Ivan Nova wins a round over CC Sabathia in fight for fifth spot

FT. MYERS, Fla. -- Ivan Nova added to his case to be the New York Yankees' fifth starter by putting up four solid innings against the Red Sox on Tuesday night at JetBlue Park.

"Awesome," Nova said when asked how he thought the night went.

Nova's assessment was spot on. He pitched very well against a very representative lineup for the Sox, something that Nova wasn't expecting.

When Nova saw the names of Dustin Pedroia, David Ortiz and Xander Bogaerts in the lineup, among others, before the first pitch, he just laughed. Then he got serious on the mound.

"That's his best outing so far," Yankees manager Joe Girardi said after Nova allowed just a run on three hits while striking out four and walking one in his four innings.

Prior to Nova's outing, Girardi made it clear that he is counting results from here on out in the race between Nova and CC Sabathia for the fifth starter's spot.

"This, now, becomes an important time," Girardi said.

Nova did not start well, but quickly recovered. He pitched out of trouble in the first inning by forcing Ortiz to bounce into a run-scoring double play. Preceding Ortiz, Rusney Castillo and Pedroia both singled to begin the inning.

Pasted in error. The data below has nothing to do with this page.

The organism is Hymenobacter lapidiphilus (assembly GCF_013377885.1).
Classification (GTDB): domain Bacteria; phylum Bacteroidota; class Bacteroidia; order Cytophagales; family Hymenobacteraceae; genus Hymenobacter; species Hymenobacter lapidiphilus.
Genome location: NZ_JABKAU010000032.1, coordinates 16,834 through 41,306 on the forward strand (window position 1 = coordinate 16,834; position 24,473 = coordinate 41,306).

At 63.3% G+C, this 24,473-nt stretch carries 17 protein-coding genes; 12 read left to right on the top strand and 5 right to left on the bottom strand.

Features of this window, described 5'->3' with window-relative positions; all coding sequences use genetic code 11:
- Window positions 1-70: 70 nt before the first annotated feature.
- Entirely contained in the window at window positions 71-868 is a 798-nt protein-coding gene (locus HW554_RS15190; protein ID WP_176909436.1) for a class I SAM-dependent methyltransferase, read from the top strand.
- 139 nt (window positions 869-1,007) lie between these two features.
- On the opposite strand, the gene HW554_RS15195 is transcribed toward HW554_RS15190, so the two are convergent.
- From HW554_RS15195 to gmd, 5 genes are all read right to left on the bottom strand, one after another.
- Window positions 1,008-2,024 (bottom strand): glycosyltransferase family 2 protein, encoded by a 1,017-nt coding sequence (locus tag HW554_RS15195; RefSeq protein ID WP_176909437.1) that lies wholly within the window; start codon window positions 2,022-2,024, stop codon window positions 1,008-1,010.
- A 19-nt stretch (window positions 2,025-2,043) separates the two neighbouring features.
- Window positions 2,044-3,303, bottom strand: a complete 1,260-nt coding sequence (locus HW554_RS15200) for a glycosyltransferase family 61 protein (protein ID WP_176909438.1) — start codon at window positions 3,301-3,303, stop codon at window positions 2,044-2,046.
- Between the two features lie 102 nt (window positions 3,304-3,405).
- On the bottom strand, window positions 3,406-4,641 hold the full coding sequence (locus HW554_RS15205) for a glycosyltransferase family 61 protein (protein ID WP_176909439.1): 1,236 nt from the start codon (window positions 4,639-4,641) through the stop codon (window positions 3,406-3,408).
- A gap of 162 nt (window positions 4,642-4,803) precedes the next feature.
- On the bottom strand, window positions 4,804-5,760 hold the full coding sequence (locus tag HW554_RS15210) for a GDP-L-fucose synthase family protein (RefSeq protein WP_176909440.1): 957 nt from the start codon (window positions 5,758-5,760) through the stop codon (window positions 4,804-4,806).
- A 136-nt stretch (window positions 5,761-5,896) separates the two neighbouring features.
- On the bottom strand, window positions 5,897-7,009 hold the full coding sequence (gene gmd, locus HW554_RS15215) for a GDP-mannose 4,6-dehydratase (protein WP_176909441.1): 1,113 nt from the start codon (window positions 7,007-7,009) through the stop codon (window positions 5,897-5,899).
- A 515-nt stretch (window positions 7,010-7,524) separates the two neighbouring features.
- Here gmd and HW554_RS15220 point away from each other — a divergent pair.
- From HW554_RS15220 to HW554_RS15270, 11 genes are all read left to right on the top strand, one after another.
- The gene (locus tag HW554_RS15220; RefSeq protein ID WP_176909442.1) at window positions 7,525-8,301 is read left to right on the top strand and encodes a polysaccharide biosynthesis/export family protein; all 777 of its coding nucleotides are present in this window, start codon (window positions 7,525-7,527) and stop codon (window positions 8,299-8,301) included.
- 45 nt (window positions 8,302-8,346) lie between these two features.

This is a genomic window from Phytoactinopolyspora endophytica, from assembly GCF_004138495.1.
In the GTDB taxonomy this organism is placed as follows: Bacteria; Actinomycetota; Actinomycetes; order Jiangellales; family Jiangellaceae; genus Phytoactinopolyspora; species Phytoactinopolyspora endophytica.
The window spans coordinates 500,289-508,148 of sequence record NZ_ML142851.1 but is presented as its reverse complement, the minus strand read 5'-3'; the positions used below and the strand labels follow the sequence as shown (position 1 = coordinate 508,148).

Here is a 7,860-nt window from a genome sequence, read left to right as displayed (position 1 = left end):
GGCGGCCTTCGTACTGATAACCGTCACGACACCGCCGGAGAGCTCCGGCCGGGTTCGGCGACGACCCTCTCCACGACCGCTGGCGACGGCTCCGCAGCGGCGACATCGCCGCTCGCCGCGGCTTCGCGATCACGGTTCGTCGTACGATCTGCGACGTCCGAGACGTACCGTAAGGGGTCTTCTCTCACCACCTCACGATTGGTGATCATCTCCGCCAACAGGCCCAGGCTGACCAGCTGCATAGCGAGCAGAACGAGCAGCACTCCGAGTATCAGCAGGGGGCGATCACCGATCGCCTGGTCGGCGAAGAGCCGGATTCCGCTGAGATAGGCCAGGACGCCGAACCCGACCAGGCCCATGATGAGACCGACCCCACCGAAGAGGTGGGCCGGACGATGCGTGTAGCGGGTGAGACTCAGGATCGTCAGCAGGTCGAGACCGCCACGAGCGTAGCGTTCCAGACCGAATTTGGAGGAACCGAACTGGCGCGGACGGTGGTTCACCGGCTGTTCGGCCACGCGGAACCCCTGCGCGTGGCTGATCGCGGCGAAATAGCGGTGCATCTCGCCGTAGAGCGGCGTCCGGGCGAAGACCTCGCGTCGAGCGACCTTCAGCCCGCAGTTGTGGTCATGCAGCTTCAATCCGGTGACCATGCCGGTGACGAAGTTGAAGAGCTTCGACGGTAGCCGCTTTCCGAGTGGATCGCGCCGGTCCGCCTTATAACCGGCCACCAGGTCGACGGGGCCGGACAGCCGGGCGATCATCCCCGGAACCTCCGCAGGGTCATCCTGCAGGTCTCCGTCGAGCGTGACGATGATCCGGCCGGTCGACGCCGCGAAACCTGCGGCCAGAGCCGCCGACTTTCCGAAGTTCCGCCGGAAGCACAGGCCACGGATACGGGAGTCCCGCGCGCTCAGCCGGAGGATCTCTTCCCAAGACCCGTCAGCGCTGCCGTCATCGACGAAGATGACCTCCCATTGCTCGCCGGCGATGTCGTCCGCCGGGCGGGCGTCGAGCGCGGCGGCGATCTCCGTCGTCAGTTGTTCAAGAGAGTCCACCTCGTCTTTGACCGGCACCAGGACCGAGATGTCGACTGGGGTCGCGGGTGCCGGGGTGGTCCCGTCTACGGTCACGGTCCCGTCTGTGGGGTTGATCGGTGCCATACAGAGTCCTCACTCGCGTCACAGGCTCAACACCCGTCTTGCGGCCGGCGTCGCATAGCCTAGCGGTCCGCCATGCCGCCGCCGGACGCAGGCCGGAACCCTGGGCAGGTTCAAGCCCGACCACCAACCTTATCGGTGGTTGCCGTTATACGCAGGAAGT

From there, Nova only allowed a walk and a hit over his final 3 1/3 innings. He looked rather sharp, which he will need to continue if he is going win the fifth starter spot.

Girardi probably would prefer to go with Sabathia, given his ace pedigree and his $25-million salary. Girardi said dollars will not have any impact on the decision, but it is hard to imagine the Yankees wouldn't rather have Sabathia just win the job instead of becoming the highest-paid long reliever in baseball history. Sabathia could not make it out of the second inning in his start Sunday.

Sabathia owns the far superior resume, but Nova has motivation, as he is a free agent after the season. Girardi, for one, believes that free agency works as an incentive.

Nova struggled in his return from Tommy John surgery in 2015, which is not unusual. It is common for pitchers to have trouble the first season after returning from elbow surgery. Nova, who was 6-11 with a 5.07 ERA last season, did not buck common wisdom.

"Ups and downs," Girardi said when asked to describe Nova's year. "There were some inconsistencies. A lot of people believe it was just from what he was coming back from. Your body just doesn't recover the same. There were days his curveball was sharper than others. He hadn't pitched for 14 months. I expect to see a much different Ivan Nova (this season)."

At just 29, Nova seems like a prime candidate to have a bounce-back season.

"I see his arm strength more consistent, and it is still spring training," Girardi said.

It sure looked that way against the Red Sox.